10. 10. no one gave him anything. 17 But when he came to himself he said, `How many ofmy fathers hired servants have bread enough and to spare, but I perish here withhunger! 18 I will arise and go to my father, and I will say to him, "Father, I havesinned against heaven and before you; 19 I am no longer worthy to be called yourson; treat me as one of your hired servants." 20 And he arose and came to hisfather. But while he was yet at a distance, his father saw him and had compassion,and ran and embraced him and kissed him. 21 And the son said to him, `Father, Ihave sinned against heaven and before you; I am no longer worthy to be calledyour son. 22 But the father said to his servants, `Bring quickly the best robe, andput it on him; and put a ring on his hand, and shoes on his feet; 23 and bring thefatted calf and kill it, and let us eat and make merry; 24 for this my son was dead,and is alive again; he was lost, and is found. And they began to make merry. 25"Now his elder son was in the field; and as he came and drew near to the house, heheard music and dancing. 26 And he called one of the servants and asked what thismeant. 27 And he said to him, `Your brother has come, and your father has killedthe fatted calf, because he has received him safe and sound. 28 But he was angryand refused to go in. His father came out and entreated him, 29 but he answeredhis father, `Lo, these many years I have served you, and I never disobeyed yourcommand; yet you never gave me a kid, that I might make merry with my friends.30 But when this son of yours came, who has devoured your living with harlots,you killed for him the fatted calf! 31 And he said to him, `Son, you are alwayswith me, and all that is mine is yours. 32 It was fitting to make merry and be glad,for this your brother was dead, and is alive; he was lost, and is found."Meditation: The parable of the father and his two sons is the longest one in thegospels. What is the main point of the story? Is it the contrast between anobedient and a disobedient son or is it between the reception given to a spendthriftson by the father and the reception given by the eldest son? Jesus contrasts thefathers merciful love with the eldest sons somewhat harsh reaction to his errantbrother and to the lavish party his joyful father throws for his repentant son. Whilethe errant son had wasted his fathers money, his father, nonetheless, maintainedunbroken love for his son. The son, while he was away, learned a lot abouthimself. And he realized that his father had given him love which he had notreturned. He had yet to learn about the depth of his fathers love for him. His deephumiliation at finding himself obliged to feed on the husks of pigs and hisreflection on all he had lost, led to his repentance and decision to declare himselfguilty before his father. While he hoped for reconciliation with his father, hecould not have imagined a full restoration of relationship. The father did not needto speak words of forgiveness to his son; his actions spoke more loudly andclearly! The beautiful robe, the ring, and the festive banquet symbolize the newlife -- pure, worthy, and joyful -- of anyone who returns to God. The prodigalcould not return to the garden of innocence, but he was welcomed and reinstatedas a son. The errant sons dramatic change from grief and guilt to forgiveness andrestoration express in picture-language the resurrection from the dead, a rebirth tonew life from spiritual death. The parable also contrasts mercy and its opposite --unforgiveness. The father who had been wronged, was forgiving. But the eldestson, who had not been wronged, was unforgiving. His unforgiveness turns intocontempt and pride. And his resentment leads to his isolation and estrangementfrom the community of forgiven sinners. In this parable Jesus gives a vivid pictureof God and what God is like. God is truly kinder than us. He does not lose hope orgive up when we stray. He rejoices in finding the lost and in leading them home.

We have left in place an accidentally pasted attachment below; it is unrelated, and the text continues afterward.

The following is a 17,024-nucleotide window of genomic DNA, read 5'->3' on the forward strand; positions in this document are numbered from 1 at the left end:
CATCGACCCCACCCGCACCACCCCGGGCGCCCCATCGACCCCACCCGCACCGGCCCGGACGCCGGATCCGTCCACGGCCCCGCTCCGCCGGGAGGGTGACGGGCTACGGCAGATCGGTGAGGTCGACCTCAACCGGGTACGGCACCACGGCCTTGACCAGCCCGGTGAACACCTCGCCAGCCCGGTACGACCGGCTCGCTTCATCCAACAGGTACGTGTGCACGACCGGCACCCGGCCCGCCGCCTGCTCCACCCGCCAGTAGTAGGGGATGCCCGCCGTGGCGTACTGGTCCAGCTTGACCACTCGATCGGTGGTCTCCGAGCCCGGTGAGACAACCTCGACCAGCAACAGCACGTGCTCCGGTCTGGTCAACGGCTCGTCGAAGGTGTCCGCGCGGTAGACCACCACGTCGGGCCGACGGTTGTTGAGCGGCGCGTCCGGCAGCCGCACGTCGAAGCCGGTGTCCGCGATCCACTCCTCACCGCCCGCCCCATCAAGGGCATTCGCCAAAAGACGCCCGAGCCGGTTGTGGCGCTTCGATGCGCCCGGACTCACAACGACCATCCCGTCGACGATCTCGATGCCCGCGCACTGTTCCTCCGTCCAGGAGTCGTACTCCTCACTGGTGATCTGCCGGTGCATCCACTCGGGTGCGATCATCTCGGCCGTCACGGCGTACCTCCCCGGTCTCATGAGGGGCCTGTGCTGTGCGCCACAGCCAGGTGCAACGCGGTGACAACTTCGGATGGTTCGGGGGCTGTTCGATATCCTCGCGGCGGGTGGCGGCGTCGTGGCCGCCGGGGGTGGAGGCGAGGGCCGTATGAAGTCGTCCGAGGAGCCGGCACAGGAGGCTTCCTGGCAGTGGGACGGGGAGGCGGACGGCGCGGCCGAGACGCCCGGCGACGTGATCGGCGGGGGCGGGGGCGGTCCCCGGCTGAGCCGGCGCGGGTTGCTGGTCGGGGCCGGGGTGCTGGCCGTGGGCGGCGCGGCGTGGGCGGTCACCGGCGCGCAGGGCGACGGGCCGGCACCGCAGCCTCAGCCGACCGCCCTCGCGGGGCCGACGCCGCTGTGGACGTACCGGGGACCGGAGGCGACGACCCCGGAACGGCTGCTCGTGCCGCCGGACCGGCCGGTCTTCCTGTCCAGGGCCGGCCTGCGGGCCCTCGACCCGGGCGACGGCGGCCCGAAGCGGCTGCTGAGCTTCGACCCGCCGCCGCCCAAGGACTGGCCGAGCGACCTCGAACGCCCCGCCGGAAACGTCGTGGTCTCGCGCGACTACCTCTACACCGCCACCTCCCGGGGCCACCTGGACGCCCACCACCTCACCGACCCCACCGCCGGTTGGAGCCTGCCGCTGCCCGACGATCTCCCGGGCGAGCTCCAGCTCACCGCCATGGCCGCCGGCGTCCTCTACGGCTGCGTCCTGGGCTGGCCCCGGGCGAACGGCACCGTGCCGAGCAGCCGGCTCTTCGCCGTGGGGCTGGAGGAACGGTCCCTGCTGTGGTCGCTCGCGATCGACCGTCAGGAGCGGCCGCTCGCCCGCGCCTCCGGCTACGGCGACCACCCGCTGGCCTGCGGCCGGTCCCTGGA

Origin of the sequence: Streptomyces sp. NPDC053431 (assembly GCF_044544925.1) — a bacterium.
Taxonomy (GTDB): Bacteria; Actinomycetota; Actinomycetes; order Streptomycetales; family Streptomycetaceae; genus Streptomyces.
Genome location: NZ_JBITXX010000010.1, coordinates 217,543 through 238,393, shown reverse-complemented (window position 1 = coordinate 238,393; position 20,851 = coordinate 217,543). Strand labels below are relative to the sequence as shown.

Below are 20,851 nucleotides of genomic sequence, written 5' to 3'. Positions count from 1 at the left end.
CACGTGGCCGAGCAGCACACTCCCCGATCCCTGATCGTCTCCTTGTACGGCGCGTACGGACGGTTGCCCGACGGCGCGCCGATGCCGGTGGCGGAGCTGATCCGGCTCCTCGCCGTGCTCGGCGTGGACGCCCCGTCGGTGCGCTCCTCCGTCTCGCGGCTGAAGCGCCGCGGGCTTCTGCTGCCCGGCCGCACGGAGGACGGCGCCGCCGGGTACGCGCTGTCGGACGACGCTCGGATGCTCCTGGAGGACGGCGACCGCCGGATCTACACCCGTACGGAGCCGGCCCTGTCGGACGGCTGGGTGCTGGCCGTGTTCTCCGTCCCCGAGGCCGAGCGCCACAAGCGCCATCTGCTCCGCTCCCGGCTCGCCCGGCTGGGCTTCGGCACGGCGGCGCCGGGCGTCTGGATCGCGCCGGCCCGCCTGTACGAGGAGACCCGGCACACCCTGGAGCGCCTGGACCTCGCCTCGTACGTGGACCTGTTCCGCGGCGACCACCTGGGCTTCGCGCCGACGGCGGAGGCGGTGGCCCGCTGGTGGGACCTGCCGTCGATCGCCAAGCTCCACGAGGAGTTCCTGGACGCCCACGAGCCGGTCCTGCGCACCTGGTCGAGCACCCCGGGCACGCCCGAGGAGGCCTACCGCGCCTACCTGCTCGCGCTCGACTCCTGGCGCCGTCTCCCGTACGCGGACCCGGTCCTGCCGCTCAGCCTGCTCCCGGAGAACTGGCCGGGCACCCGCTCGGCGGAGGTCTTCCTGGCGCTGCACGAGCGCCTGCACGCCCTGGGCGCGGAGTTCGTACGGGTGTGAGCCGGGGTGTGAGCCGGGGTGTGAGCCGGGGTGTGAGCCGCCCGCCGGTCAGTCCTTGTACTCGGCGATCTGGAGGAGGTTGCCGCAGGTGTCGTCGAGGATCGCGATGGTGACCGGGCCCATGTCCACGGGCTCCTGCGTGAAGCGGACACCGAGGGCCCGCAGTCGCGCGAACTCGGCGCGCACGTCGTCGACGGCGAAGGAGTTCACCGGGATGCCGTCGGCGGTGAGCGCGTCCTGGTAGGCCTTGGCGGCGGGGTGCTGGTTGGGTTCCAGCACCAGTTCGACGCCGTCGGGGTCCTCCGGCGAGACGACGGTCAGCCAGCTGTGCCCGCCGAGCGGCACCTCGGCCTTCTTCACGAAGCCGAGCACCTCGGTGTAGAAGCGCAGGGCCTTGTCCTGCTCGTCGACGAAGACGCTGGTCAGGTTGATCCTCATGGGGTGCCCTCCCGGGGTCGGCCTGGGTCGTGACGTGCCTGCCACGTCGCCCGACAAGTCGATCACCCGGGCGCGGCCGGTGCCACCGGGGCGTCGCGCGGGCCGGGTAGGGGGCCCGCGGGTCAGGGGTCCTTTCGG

11. 11. Do you know the joy of repentance and restoration of sonship with your heavenlyFather?"Lord, may I never doubt your love nor take for granted the mercy you haveshown to me. Fill me with your transforming love that I may be merciful as youare merciful."